Glad! I've been trying to purchase a $150 Amazon E-Gift card by email, but it says they are having issues charging my card. I contacted my bank, and they told me it would take a couple of days to get it sorted. I intend to buy it for my Friend of mine who is diagnosed with stage 4 mesothelioma cancer, It's her birthday today. Can you purchase it from your end for me, I am just trying to put a smile on her face in this trying times. I'll send you a check regarding the refund later. Here is her email ( )and have it ordered From Me Please and the message space, write Happy birthday Dear Rita, Stay strong in the Lord and in the power of His might. Eph. 6:10, 

Let me know once you order it and send me the confirmation once it’s done.

Well. That clarified the situation. I'm supposed to spend $150 and send it to "Rita" (I'm guessing that this is another email address used by the scammer). And then he'll send me a check (not a cheque, so this must be coming from the USA). Later, he says.

Oh, really? My guess is, the check won't arrive, and I'm $150 down. I thought that the bible quote was a nice touch.

So I've sent four emails back. The first was to the genuine email address of the person that the scammer was pretending to be, to warn him about what was happening. The second was to the scammer:

I have a better idea. I have my own merchant account, so I can probably bill your card where Amazon couldn't. So, if you give me your card number, expiry date and CVC number, I can bill your card for $150, and then send the $150 gift card using a different credit card to Rita, along with your inspiring message.

If we move quickly, we might be able to get this done on her birthday.

And on catching up - I've often felt a bit guilty about the joke I told you when we last met, do you remember? I'm sure you do, because you were quite angry at the time. I hope that you can find it in your heart to forgive me for that.

Of course, the joke part was total fiction, because we've never actually met. I just thought it might help the plot along a bit.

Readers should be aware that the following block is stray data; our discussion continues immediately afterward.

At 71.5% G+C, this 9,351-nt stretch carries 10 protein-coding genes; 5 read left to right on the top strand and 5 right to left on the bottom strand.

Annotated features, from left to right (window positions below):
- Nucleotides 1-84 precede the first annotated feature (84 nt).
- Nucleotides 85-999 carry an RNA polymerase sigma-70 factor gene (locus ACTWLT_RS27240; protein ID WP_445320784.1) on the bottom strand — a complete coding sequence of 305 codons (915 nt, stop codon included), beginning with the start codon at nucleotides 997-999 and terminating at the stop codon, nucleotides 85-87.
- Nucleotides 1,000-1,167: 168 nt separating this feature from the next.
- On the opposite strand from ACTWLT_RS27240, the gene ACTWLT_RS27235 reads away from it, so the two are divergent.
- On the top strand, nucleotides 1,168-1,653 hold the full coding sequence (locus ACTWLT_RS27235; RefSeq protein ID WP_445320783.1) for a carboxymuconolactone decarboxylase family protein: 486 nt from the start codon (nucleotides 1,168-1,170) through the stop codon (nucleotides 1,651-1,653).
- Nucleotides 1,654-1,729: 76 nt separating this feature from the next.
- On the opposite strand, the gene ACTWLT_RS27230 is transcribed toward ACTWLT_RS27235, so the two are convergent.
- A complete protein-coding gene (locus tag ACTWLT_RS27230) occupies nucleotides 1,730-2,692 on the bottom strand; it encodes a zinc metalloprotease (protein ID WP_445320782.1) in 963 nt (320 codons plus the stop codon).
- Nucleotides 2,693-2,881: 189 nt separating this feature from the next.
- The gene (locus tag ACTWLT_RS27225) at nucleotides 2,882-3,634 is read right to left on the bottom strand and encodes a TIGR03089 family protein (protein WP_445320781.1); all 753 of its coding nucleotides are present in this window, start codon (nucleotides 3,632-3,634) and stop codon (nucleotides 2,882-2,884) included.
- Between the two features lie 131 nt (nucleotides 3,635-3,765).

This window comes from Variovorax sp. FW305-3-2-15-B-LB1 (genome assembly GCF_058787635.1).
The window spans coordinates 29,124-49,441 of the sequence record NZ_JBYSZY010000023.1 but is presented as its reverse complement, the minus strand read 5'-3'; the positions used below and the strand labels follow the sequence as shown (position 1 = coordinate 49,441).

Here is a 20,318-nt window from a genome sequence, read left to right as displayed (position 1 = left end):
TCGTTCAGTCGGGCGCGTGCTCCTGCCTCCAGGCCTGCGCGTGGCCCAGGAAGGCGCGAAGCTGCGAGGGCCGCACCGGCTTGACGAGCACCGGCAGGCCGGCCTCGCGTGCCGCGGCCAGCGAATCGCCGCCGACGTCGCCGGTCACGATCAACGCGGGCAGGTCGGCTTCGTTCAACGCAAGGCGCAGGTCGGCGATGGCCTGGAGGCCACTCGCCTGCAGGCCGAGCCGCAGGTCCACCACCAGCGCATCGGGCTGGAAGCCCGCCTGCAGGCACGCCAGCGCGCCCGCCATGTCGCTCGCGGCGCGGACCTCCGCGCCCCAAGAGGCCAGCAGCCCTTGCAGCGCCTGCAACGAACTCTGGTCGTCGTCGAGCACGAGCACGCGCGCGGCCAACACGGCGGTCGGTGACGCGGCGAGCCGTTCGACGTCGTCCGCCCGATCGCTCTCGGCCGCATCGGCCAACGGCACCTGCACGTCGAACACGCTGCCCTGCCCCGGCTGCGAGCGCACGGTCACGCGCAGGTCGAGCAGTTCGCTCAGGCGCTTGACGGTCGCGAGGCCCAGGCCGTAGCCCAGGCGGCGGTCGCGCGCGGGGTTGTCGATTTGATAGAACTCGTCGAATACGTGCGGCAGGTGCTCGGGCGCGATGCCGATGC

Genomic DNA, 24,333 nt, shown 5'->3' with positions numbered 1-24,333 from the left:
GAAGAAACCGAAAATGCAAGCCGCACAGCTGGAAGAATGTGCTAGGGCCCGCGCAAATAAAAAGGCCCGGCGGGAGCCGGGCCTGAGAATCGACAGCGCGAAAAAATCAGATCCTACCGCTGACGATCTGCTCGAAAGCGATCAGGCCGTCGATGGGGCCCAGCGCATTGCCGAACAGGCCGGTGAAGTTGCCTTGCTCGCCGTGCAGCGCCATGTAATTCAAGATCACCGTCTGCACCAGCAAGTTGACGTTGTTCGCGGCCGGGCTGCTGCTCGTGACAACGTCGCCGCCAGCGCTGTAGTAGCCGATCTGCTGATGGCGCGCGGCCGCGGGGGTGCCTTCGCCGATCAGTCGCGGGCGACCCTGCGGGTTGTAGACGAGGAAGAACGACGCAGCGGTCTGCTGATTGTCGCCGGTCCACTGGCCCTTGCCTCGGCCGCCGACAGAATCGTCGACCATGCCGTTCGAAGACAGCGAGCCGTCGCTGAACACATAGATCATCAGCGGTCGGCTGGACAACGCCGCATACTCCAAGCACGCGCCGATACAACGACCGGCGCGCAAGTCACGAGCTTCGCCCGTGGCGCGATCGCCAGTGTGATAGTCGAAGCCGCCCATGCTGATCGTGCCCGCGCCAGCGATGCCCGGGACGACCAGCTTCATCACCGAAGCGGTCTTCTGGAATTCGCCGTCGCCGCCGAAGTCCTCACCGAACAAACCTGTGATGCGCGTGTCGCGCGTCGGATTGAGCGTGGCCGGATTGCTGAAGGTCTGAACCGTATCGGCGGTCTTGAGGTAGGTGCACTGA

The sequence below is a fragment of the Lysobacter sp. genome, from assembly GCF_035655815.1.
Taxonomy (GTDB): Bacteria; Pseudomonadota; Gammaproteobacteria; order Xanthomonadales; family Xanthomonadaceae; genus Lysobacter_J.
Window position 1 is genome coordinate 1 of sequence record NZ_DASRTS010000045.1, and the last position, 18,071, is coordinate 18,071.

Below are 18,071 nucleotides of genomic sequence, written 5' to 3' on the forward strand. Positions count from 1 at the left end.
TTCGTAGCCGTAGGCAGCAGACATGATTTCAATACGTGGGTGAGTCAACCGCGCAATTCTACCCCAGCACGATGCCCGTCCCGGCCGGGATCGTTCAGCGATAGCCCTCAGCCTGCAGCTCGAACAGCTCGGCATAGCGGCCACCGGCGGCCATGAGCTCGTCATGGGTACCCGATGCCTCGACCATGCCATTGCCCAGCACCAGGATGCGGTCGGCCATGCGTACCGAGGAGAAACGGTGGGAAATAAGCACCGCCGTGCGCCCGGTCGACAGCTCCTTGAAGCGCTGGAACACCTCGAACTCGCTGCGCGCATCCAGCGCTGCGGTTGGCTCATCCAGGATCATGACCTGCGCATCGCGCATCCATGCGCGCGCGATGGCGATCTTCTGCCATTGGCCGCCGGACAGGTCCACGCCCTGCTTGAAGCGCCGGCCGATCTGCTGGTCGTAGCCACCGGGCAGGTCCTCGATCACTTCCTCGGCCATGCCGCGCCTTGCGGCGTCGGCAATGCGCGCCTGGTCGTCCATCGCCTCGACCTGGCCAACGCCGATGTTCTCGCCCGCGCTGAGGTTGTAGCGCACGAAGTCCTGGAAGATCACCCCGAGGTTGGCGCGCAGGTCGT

The third was to "Rita" (I've redacted it slightly).

I would like to wish you a happy birthday.

You might wonder who I am; I know xxx xxx, who reached out to me to help him to send you a birthday present.

Hopefully, the present is now on the way.

I will be praying for your fight against your medical condition.

John 15:7 If you remain in Me and My Words remain in you, ask whatever you wish, and it will be done for you.

And the fourth email was to and (again, redacted for posting here).

I received the following email from I don't think
that the sender really was "xxx xxx", which is the name he claimed.
I have not sent any money.

Perhaps you might investigate the authenticity of the email addresses and

And I enclosed the email that made the request for $150.

My guess is that the scammer has gotten hold of the contact list for xxx xxx and is sending emails to everyone on that list, asking for this $150. I hope that closing the "Rita" email address will put a spoke in his wheel.

Monday 10 October 2022

Growth, growth, growth

Growth, growth, growth

But how? The UK has a labour shortage.  From farm labourers and fruit pickers, to doctors and nurses. And a labour shortage has a very negative effect on economic growth.

One answer is, of course, more babies. Currently, we're seeing 1.6 babies per woman, and a steady population needs about 2.1. And it's hard to see how that 1.6 could be increased. Tax incentives, maybe? Awarding a medal "Hero-mother of the United Kingdom" if you have four or more babies? But I can't see any such scheme having a significant impact on the decision whether to have more children. Also, there's a big lag - even if we started heavy swiving tomorrow, the babies wouldn't reach the workforce for 19  years or more. And during those 19 years, they would be a burden on our housing, our health systems, our schools and so on.

And governments don't look that far ahead anyway, so not only it wouldn't work, also it won't be tried.

So what's the alternative?

My grandparents came from Russia, about 120 years ago. They were immigrants, refugees from the pogroms. Russia didn't want them, but the UK welcomed them (welcomed isn't quite the word). Immediately, my grandparents (and later their children, grandchildren and so on) joined the labour force.

But we've reversed all that. We left the EU to "take back control", in particular of immigration. That didn't work, of course, because much of UK immigration was from outside the EU.

But maybe we could encourage more immigration from European countries like France, Germany, Italy, Spain, Poland and so on? And how could we do that?

Leaving the EU wasn't a good way to encourage immigration from Europe.